Of course he did have a strong engagement with the protest movement and with civil rights, I am not denying that. Of course he was deeply concerned about the well-being of the rural poor through his upbringing, although he had been considering the urban poor in New York just as much. Of course he is concerned about justice. But throughout all this there are two other factors we must acknowledge. Dylan is a storyteller, and Dylan has access to and knowledge of the vast wealth of music that is the Scottish and Irish folk tradition – and to a lesser degree the English folk tradition. He knows the songs, he knows the themes, and he knows how to bring them into the modern day.
“Restless Farewell” is one of the absolute masterpieces of the early years of Dylan’s writing – a song written quickly as the whole message poured out of him, a song about getting up and being on the road once again. It is a song that is a picture; a picture as powerful as anything he had produced up to this point. A song as magnificent in its achievement as “Ballad for a Friend”, “Hard Rain” and “Bob Dylan’s Dream.” Indeed if all he had ever achieved had been those four songs he should have been remembered as one of the great songwriters of the 20th century. But even in this one year there was much more.
So what we have here is a man drawing on many different sources of inspiration, and seemingly quite capable of being able to shift from one musical source to another as well as one lyrical theme to another, and all within a matter of days.
Looking at the list of songs for this year one can fully understand why Dylan became rather fed up with being pigeon holed as a “protest singer”, because such utter masterpieces as “Dream” “Ballad for a Friend” “Restless Farewell” are not protest songs. To call him a protest singer is to ignore these early pinnacles of Dylan’s achievement; these early expressions of his genius.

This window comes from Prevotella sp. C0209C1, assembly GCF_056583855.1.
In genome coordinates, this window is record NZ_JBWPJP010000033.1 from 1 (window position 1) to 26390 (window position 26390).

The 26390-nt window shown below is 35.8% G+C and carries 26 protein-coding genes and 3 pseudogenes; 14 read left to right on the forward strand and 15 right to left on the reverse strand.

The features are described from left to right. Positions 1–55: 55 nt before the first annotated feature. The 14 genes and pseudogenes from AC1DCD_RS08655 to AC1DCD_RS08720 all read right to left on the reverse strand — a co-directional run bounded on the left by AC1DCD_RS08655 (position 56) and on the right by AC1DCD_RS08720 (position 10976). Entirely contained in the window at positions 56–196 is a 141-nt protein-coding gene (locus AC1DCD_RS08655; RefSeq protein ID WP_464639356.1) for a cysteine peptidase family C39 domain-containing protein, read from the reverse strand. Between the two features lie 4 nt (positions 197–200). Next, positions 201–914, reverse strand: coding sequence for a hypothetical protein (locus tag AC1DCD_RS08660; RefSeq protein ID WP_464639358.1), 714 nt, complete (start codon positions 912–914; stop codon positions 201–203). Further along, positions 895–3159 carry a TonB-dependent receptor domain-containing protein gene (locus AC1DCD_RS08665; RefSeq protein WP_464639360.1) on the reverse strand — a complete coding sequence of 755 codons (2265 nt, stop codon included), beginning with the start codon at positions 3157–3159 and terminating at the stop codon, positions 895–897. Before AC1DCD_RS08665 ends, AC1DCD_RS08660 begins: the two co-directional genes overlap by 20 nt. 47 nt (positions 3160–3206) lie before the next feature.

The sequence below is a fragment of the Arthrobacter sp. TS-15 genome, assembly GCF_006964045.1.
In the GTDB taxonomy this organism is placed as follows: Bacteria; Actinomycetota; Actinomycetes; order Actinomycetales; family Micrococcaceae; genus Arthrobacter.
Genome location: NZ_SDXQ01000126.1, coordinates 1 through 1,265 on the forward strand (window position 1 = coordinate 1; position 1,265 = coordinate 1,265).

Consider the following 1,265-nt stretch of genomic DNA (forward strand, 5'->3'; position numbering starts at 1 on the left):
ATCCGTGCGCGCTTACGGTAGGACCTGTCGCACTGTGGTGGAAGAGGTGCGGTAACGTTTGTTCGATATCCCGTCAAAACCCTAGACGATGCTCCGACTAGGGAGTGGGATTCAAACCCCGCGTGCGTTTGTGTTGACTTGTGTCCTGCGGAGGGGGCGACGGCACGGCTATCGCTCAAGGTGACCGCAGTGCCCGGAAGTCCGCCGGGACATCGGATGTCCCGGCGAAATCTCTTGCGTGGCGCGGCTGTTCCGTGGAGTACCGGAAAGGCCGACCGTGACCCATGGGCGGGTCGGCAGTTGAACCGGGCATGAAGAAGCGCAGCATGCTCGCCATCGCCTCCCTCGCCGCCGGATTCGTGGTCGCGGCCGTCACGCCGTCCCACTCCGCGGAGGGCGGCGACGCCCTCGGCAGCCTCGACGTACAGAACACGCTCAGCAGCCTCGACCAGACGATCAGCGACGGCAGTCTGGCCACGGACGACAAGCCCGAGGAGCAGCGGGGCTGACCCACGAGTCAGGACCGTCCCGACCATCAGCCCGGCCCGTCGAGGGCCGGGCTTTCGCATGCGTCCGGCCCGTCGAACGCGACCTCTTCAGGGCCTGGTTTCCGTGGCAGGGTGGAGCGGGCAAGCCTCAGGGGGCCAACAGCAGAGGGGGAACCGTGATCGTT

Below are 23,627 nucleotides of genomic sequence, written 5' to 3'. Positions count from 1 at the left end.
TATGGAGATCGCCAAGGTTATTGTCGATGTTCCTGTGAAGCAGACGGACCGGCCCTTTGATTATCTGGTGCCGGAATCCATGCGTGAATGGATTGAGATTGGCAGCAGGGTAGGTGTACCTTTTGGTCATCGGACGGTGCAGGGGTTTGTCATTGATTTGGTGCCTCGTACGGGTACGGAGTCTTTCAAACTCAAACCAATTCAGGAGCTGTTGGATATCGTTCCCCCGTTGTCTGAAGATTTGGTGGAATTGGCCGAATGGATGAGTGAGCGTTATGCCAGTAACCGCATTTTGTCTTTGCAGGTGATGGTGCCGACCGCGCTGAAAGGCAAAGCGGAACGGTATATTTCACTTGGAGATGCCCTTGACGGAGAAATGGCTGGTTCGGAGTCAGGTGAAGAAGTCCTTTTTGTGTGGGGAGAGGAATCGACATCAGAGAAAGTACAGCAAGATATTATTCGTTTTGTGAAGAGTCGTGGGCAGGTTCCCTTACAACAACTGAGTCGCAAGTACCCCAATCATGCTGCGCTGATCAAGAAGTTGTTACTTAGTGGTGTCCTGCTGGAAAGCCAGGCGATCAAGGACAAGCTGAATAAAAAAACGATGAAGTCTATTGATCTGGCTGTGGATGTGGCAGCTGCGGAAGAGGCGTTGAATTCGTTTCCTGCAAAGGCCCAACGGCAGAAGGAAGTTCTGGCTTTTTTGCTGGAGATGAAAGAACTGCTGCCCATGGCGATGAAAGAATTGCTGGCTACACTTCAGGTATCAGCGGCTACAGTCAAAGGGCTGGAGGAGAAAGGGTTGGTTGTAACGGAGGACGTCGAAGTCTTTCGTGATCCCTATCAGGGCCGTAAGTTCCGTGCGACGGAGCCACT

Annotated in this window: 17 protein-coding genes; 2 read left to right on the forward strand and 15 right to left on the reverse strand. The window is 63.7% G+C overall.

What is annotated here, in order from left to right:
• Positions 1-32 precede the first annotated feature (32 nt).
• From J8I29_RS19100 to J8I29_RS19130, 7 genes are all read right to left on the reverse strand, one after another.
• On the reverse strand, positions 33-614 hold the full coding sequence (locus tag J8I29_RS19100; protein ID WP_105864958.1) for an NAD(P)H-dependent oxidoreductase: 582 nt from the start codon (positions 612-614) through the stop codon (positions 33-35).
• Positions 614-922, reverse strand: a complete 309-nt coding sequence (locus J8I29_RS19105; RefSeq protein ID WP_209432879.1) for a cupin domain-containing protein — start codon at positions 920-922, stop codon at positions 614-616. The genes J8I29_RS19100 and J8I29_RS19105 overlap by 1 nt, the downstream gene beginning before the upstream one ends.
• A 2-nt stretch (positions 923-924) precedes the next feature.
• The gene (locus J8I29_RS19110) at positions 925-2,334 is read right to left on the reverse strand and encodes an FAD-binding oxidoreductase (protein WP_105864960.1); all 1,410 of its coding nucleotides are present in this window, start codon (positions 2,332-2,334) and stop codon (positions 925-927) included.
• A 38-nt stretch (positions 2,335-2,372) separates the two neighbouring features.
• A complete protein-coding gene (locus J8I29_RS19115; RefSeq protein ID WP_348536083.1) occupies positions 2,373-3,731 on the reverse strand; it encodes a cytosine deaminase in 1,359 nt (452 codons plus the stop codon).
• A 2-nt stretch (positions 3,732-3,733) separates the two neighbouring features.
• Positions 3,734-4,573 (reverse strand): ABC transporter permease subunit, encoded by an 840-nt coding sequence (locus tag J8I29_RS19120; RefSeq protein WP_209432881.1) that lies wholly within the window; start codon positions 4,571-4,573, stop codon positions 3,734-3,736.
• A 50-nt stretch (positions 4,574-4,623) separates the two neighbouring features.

What is missing in this year is much of a Robert Johnson input – although it would soon return. Probably it went because Bob was so bursting with ideas and things he wanted to say. But this year most certainly does see the flowering of the songs of sadness and regret for what has been left behind, and what must be left behind.
Whichever way you look at Dylan in 1963 it was the most incredible, awesome achievement to produce not just this many brilliant songs, but this many songs in such diverse forms and with such diverse visions of the world.
The Discussion Group
We now have a discussion group “Untold Dylan” on Facebook. Just type the phrase in, on your Facebook page or go to https://www.facebook.com/groups/254617038225146/ It is also a simple way of staying in touch with the latest reviews on this site and day to day news about Dylan.
The Chronology Files
There are reviews of Dylan’s compositions from all parts of his life, up to the most recent writings, but of late I have been trying to put these into chronological order, and fill in the gaps as I work.
- Dylan songs of the 1960s
- Dylan songs of the 1970s
- Dylan songs of the 1980s
- Dylan songs of the 1990s
- Dylan songs of the 21st century
All the songs reviewed on this site are also listed on the home page in alphabetical order – just scroll down a bit once you get there.